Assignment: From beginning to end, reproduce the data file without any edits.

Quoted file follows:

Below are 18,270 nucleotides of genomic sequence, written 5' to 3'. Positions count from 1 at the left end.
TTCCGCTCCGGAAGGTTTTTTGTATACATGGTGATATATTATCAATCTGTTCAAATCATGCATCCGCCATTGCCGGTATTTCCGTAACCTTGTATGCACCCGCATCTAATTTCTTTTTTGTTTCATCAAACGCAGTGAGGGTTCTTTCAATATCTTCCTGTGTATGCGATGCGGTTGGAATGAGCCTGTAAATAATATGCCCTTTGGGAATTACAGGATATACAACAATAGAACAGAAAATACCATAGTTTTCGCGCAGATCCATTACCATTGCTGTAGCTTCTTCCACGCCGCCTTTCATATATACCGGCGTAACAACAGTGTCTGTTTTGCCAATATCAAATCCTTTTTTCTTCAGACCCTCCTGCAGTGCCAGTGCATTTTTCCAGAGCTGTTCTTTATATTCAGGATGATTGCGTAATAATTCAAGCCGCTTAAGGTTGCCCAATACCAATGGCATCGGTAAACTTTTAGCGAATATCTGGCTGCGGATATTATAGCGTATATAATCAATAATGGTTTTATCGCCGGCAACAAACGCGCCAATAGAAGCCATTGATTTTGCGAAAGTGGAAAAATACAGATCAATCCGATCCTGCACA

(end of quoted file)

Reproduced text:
Below are 18,270 nucleotides of genomic sequence, written 5' to 3'. Positions count from 1 at the left end.
TTCCGCTCCGGAAGGTTTTTTGTATACATGGTGATATATTATCAATCTGTTCAAATCATGCATCCGCCATTGCCGGTATTTCCGTAACCTTGTATGCACCCGCATCTAATTTCTTTTTTGTTTCATCAAACGCAGTGAGGGTTCTTTCAATATCTTCCTGTGTATGCGATGCGGTTGGAATGAGCCTGTAAATAATATGCCCTTTGGGAATTACAGGATATACAACAATAGAACAGAAAATACCATAGTTTTCGCGCAGATCCATTACCATTGCTGTAGCTTCTTCCACGCCGCCTTTCATATATACCGGCGTAACAACAGTGTCTGTTTTGCCAATATCAAATCCTTTTTTCTTCAGACCCTCCTGCAGTGCCAGTGCATTTTTCCAGAGCTGTTCTTTATATTCAGGATGATTGCGTAATAATTCAAGCCGCTTAAGGTTGCCCAATACCAATGGCATCGGTAAACTTTTAGCGAATATCTGGCTGCGGATATTATAGCGTATATAATCAATAATGGTTTTATCGCCGGCAACAAACGCGCCAATAGAAGCCATTGATTTTGCGAAAGTGGAAAAATACAGATCAATCCGATCCTGCACA